Richard Guerra, A Teacher Remembered

I often awaken on Wednesday mornings wondering what I’m going to blog about that day. Not today. Yesterday a classmate from Bisbee High School sent an email letting me know that Richard Guerra, my high school Latin teacher, passed away last week at age 89. As I high school freshman in 1958, I recognized that Mr. Guerra was smart, but I didn’t know how smart. It wasn’t until I read his obituary that I learned he graduated from high school at age fifteen and then had to lie about his age in order to get his first job at a meat-packing plant in California.

So sitting here in my family room, thinking about how to start this story, the image that came to mind was the cover on the Latin 1 text book. It featured the remains of a Roman bath. It wasn’t until decades later on a trip to Europe that I realized the scene was actually taken from a photo of architectural ruins in Bath, England. But back to Mr. Guerra and Bisbee High School.

He was a lifetime resident of Benson, Arizona, some fifty miles from Bisbee, and evidently commuted back and forth rather than living where he taught. He was in his late twenties when I first encountered him as a teacher. By then had already served in the US army for two years and earned a college degree under the GI Bill. At Bisbee High School the foreign language choices were Spanish with Miss Smith or Latin with Mr. Guerra. I chose door number two.

I don’t remember a lot of what I learned there. I can still recite, amo, amas, amat, amamus, amatis, amant. And learning Latin clarified the difference between subjective and objective cases in a way no English grammar lessons ever did. I mostly remember we were obnoxious teenagers who often made fun of Mr. Guerra behind his back, but he was a good teacher.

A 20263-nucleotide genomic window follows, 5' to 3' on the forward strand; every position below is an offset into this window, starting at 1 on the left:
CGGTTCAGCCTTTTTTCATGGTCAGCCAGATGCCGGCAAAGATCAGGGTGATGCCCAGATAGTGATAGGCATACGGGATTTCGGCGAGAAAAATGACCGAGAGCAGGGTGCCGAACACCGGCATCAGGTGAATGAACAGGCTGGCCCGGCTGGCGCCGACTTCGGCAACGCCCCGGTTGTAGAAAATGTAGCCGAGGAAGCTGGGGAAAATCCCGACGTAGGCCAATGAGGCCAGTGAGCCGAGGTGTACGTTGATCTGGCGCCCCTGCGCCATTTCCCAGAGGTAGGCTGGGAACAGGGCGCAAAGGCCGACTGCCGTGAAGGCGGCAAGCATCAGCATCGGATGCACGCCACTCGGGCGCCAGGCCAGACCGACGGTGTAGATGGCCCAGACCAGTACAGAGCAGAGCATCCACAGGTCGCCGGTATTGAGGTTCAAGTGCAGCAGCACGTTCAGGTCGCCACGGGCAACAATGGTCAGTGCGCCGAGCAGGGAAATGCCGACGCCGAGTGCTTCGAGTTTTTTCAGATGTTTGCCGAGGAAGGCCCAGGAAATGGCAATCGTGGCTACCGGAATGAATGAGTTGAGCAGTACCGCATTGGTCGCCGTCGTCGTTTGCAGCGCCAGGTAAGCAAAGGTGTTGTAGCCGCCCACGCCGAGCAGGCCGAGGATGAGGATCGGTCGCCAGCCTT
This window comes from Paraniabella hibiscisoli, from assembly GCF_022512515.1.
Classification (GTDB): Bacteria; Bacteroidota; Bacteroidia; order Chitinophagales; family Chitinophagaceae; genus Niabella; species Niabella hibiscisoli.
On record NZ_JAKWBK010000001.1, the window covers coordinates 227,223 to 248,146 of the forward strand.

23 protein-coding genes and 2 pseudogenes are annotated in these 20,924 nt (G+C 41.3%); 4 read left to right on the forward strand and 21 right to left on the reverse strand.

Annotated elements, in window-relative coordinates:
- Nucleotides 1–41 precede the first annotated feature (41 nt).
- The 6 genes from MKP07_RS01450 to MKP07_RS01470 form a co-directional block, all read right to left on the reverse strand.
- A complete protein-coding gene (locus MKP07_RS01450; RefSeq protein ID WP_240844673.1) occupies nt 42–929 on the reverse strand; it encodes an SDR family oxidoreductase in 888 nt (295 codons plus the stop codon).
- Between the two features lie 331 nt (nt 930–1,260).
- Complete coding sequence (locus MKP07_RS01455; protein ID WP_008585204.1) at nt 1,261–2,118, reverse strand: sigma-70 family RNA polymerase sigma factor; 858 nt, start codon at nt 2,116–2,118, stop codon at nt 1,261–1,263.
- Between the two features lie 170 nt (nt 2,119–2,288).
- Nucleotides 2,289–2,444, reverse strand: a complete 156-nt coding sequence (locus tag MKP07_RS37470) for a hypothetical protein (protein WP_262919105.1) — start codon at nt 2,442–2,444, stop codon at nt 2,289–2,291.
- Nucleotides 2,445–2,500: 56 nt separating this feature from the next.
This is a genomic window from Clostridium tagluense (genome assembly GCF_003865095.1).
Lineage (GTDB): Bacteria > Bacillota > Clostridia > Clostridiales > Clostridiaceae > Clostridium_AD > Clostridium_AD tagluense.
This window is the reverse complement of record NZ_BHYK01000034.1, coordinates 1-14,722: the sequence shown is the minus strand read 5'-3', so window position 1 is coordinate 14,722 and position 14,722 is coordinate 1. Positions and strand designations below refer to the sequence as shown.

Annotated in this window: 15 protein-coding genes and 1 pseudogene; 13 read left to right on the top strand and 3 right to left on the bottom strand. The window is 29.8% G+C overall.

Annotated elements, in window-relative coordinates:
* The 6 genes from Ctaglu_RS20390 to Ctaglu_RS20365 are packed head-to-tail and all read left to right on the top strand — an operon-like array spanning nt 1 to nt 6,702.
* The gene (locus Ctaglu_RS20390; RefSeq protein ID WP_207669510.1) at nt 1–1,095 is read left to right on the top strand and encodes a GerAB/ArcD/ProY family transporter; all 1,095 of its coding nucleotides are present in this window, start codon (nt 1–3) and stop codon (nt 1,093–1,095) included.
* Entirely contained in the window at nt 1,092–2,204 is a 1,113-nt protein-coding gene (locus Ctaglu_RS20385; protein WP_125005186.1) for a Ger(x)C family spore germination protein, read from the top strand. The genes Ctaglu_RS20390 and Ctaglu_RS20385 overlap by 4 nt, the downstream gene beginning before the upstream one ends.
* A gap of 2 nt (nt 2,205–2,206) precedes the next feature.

When second year Latin came around, he could see that some of us were in over our heads, so he gave us an opportunity to do an extra-credit research paper to improve our grades. Off I went to the library where Mrs. Philippi’s collection of books included the Rise and Fall of the Roman Empire.

If you’ve read Second Watch, you’ve already met Doug Davis, the only kid from Bisbee High School who read his way through the whole thing—every single volume. For that research paper, however, I at least cracked one of them open and there I discovered the story of Servius Tullius. He started out as a slave and ended up being one of the five kings of Rome. I’ve always been a big fan of rags to riches stories, and that one grabbed me. And that was the subject of my research paper—Servius Tullius.

I turned in the paper. When Mr. Guerra returned it, there was a red A+ in the top right hand corner of the first page. At the bottom of the last page were words that would change my life: Research worthy of a college student!

I was child number three in a family of seven kids. Neither of my older sisters had gone on to college, and the general assumption around the kitchen table on Yuma Trail was that boys went to college. Girls didn’t.

As a sophomore in high school, that was the first time anyone had ever hinted that Judy Busk might be smart enough to go to college. Mr. Guerra’s words cracked open that door for me and made me start dreaming the dream of going on to school, and I wouldn’t be sitting here today writing this if I hadn’t.

So thank you for being my teacher, Mr. Guerra, and for helping me chart my path in life. After graduating from high school, the next time I saw him was in the library at the University of Arizona when I was working on a masters degree in Library Science and he was going to Law School. After leaving teaching, he worked as a small town lawyer in his home town and then was elected to be a municipal judge for four terms in office.

He was clearly a small town boy who made good and did well in his home town. Most of his siblings are still alive, so I know I’m not the only one remembering him today. I had some teachers over the years who were eminently forgettable. Richard Guerra was NOT one of those.